Laura Cathcart and her bike

Office of Emergency Management staff member rides her bike to work but also has plenty of backup plans.

The UMB Office of Sustainability is featuring UMB staff, faculty, and students who commute to and from campus using sustainable methods in place of driving in a single-occupancy, gas-powered vehicle. If you’ve never thought of taking the MTA or carpooling with a colleague to get to campus, now is a great time to consider these and other sustainable commuting methods! 

Our fourth feature in the series is a Q&A with  of the Office of Emergency Management’s Laura Cathcart, who rides her bike to UMB.

Do you have a backup plan if your primary method of cycling falls through for some reason (inclement weather, flat tire, etc.)?

I have several backup plans. I do work in emergency management after all!  

For mechanical issues: I carry with me much of the equipment I need to fix a flat tire or other mechanical issue. I try to perform my own bike maintenance so that I am familiar with how it works and how to use my tools.

For inclement weather: There are three types of inclement weather that I find hazardous and don’t ride in. 1) Precipitation that makes it difficult to see through my glasses. 2) Wind gusts strong enough that it’s difficult to control my bike. I gauge this by wind warnings on the Key Bridge. 3) Snow or ice on the ground.

For backup transportation, my husband will usually drive me. If he’s not available, I am able to take bus or light rail for free thanks to the MTA sticker we can utilize as UMB employees.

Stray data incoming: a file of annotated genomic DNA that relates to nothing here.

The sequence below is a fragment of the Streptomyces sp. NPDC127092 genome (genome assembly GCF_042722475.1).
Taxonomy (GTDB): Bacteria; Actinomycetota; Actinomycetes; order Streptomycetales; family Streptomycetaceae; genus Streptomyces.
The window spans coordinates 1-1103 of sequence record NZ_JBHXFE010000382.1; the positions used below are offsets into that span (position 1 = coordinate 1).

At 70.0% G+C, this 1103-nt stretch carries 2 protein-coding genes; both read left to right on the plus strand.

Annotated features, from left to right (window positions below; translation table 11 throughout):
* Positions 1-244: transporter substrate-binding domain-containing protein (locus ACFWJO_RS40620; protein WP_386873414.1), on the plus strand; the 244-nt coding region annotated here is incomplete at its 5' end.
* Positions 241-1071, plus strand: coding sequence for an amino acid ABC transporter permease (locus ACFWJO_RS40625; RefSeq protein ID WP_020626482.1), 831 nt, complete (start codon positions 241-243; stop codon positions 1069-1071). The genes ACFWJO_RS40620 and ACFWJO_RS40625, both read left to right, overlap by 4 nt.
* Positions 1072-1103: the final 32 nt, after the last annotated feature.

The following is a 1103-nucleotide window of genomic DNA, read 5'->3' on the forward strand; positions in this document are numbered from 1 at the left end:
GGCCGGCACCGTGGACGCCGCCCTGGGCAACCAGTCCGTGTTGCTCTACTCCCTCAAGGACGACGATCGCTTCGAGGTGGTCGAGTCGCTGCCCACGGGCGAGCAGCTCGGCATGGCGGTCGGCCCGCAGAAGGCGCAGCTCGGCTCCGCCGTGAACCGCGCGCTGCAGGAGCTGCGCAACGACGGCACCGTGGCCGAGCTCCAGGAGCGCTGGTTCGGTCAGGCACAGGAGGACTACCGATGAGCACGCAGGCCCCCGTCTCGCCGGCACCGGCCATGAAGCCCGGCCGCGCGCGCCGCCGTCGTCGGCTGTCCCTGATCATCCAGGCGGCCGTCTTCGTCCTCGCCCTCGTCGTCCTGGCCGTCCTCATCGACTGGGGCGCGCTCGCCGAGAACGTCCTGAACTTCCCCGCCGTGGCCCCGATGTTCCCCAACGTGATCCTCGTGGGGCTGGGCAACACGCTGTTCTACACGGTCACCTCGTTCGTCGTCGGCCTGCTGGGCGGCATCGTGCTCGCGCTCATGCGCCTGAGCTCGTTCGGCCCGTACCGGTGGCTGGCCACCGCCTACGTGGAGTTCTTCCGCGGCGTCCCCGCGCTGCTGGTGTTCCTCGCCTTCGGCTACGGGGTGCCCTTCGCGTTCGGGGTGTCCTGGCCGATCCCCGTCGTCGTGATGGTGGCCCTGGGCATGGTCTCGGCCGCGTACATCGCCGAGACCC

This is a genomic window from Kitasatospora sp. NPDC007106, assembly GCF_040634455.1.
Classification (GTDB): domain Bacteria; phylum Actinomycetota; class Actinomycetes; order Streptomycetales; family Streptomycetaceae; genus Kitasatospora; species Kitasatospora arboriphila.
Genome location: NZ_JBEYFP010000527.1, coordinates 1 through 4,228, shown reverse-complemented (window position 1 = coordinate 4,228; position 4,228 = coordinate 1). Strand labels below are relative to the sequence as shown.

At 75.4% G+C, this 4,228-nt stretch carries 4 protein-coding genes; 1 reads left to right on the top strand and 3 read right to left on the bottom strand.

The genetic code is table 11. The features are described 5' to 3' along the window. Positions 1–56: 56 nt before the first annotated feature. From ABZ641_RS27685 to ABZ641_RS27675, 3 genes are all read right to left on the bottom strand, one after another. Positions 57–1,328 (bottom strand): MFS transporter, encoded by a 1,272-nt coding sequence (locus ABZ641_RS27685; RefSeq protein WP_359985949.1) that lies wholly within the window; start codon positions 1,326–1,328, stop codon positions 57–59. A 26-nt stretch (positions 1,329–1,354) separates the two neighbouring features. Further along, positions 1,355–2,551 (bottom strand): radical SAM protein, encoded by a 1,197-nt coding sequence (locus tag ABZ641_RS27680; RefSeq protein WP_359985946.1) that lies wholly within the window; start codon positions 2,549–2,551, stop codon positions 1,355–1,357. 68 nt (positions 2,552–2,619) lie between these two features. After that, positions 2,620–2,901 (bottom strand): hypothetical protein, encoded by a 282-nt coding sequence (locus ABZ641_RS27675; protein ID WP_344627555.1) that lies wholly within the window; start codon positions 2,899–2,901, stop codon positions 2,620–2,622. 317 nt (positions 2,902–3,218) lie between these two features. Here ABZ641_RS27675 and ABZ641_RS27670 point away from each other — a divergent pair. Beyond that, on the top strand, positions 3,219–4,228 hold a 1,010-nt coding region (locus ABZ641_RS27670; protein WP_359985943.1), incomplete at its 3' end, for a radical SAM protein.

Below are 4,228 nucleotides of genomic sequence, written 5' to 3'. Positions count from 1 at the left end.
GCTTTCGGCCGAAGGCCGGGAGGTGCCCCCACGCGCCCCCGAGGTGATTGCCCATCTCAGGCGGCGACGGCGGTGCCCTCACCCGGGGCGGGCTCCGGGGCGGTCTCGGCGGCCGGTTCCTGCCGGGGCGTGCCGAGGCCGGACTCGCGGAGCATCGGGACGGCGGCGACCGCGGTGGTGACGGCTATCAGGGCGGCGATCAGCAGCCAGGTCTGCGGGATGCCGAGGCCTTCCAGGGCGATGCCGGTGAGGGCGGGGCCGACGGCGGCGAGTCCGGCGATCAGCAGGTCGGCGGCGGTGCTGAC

Why did you decide to utilize cycling as your method of commuting, and what’s your favorite part about biking to UMB?

I love biking and I hate exercising! Sounds comically counterintuitive, I know. I knew that if I incorporated biking into my daily routine that I would get exercise without having to make time to exercise. Biking helps me feel healthier. I struggle with chronic pain from an old firefighting injury, and biking is one of the few activities that reduces the pain. There is something exhilarating about moving fast while balancing on two wheels. It’s also a nice perk that I don’t have to pay to park on campus.

What advice do you have for others who may be considering switching their commute to cycling?

I intentionally live close to work in a community that is bike-friendly so that bike commuting is realistic.

Getting an electric bike made commuting enjoyable for me. I don’t have to worry about how much weight I am carrying. I can put in as much or as little effort as I desire in the moment. Sometimes, I want to pedal hard and burn off some frustration. Other times, I am tired and just want a leisurely ride home. The best perk of all — I can ride in my work clothes without getting them all sweaty!  

I prioritize comfort on my bike. I spent one year trying out different bikes until I selected mine. I tried different sizes, styles, and brands until I found the perfect bike for me. As I rode more, my saddle wasn’t comfortable anymore, so I found a more comfortable one. Periodically, I have to make adjustments to my handlebars to keep my wrists comfortable.

Anything else you’d like to share about your commute?

I always familiarize myself with a new commute route on the weekends when there is less traffic. I know many routes that I can take to and from work so I can easily change up my scenery and detour if needed. I try not to commute at the peak of rush hour. I find that the riding is more peaceful and easier at the beginning or end of rush hour when there are fewer cars on the roads.

Learn more about bike resources at UMB by visiting the Parking and Transportation website. For a map of bike parking and fix-it station locations, visit the UMB Campus Sustainability Map.

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